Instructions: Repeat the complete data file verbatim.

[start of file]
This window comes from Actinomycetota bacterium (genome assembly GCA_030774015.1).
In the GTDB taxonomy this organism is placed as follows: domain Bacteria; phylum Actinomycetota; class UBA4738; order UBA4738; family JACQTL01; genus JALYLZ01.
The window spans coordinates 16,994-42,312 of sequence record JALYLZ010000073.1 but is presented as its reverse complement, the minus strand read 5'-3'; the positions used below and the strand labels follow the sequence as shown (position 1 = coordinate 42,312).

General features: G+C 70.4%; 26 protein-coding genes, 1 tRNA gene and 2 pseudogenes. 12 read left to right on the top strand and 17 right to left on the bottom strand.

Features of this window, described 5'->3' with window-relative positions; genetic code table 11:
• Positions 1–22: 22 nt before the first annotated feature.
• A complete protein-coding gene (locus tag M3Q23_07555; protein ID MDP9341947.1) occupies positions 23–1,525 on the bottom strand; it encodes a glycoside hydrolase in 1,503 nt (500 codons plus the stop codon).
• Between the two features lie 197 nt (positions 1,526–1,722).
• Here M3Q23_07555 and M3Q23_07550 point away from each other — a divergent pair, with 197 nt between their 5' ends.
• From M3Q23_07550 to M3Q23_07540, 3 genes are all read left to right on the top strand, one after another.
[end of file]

This window comes from Actinomycetota bacterium (genome assembly GCA_030774015.1).
In the GTDB taxonomy this organism is placed as follows: domain Bacteria; phylum Actinomycetota; class UBA4738; order UBA4738; family JACQTL01; genus JALYLZ01.
The window spans coordinates 16,994-42,312 of sequence record JALYLZ010000073.1 but is presented as its reverse complement, the minus strand read 5'-3'; the positions used below and the strand labels follow the sequence as shown (position 1 = coordinate 42,312).

General features: G+C 70.4%; 26 protein-coding genes, 1 tRNA gene and 2 pseudogenes. 12 read left to right on the top strand and 17 right to left on the bottom strand.

Features of this window, described 5'->3' with window-relative positions; genetic code table 11:
• Positions 1–22: 22 nt before the first annotated feature.
• A complete protein-coding gene (locus tag M3Q23_07555; protein ID MDP9341947.1) occupies positions 23–1,525 on the bottom strand; it encodes a glycoside hydrolase in 1,503 nt (500 codons plus the stop codon).
• Between the two features lie 197 nt (positions 1,526–1,722).
• Here M3Q23_07555 and M3Q23_07550 point away from each other — a divergent pair, with 197 nt between their 5' ends.
• From M3Q23_07550 to M3Q23_07540, 3 genes are all read left to right on the top strand, one after another.